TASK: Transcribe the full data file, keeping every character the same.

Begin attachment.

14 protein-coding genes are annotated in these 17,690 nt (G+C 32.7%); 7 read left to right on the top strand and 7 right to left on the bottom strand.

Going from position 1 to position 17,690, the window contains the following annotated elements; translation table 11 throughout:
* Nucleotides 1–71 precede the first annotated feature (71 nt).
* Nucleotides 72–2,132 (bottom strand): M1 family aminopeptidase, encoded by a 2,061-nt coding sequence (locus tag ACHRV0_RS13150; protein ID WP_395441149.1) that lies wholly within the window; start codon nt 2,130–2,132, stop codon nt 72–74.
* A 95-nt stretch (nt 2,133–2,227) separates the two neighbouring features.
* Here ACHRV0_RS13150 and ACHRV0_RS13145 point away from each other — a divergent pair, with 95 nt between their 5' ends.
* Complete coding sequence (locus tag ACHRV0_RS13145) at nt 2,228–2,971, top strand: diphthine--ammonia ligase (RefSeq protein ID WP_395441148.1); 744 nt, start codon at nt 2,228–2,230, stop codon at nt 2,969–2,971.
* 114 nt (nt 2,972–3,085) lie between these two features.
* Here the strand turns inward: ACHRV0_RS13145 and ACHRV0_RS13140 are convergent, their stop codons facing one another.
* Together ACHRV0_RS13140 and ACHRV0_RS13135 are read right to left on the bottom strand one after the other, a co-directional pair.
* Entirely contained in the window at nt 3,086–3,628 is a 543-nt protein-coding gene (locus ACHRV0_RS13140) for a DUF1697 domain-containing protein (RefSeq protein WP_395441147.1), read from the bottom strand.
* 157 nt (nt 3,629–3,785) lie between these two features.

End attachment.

14 protein-coding genes are annotated in these 17,690 nt (G+C 32.7%); 7 read left to right on the top strand and 7 right to left on the bottom strand.

Going from position 1 to position 17,690, the window contains the following annotated elements; translation table 11 throughout:
* Nucleotides 1–71 precede the first annotated feature (71 nt).
* Nucleotides 72–2,132 (bottom strand): M1 family aminopeptidase, encoded by a 2,061-nt coding sequence (locus tag ACHRV0_RS13150; protein ID WP_395441149.1) that lies wholly within the window; start codon nt 2,130–2,132, stop codon nt 72–74.
* A 95-nt stretch (nt 2,133–2,227) separates the two neighbouring features.
* Here ACHRV0_RS13150 and ACHRV0_RS13145 point away from each other — a divergent pair, with 95 nt between their 5' ends.
* Complete coding sequence (locus tag ACHRV0_RS13145) at nt 2,228–2,971, top strand: diphthine--ammonia ligase (RefSeq protein ID WP_395441148.1); 744 nt, start codon at nt 2,228–2,230, stop codon at nt 2,969–2,971.
* 114 nt (nt 2,972–3,085) lie between these two features.
* Here the strand turns inward: ACHRV0_RS13145 and ACHRV0_RS13140 are convergent, their stop codons facing one another.
* Together ACHRV0_RS13140 and ACHRV0_RS13135 are read right to left on the bottom strand one after the other, a co-directional pair.
* Entirely contained in the window at nt 3,086–3,628 is a 543-nt protein-coding gene (locus ACHRV0_RS13140) for a DUF1697 domain-containing protein (RefSeq protein WP_395441147.1), read from the bottom strand.
* 157 nt (nt 3,629–3,785) lie between these two features.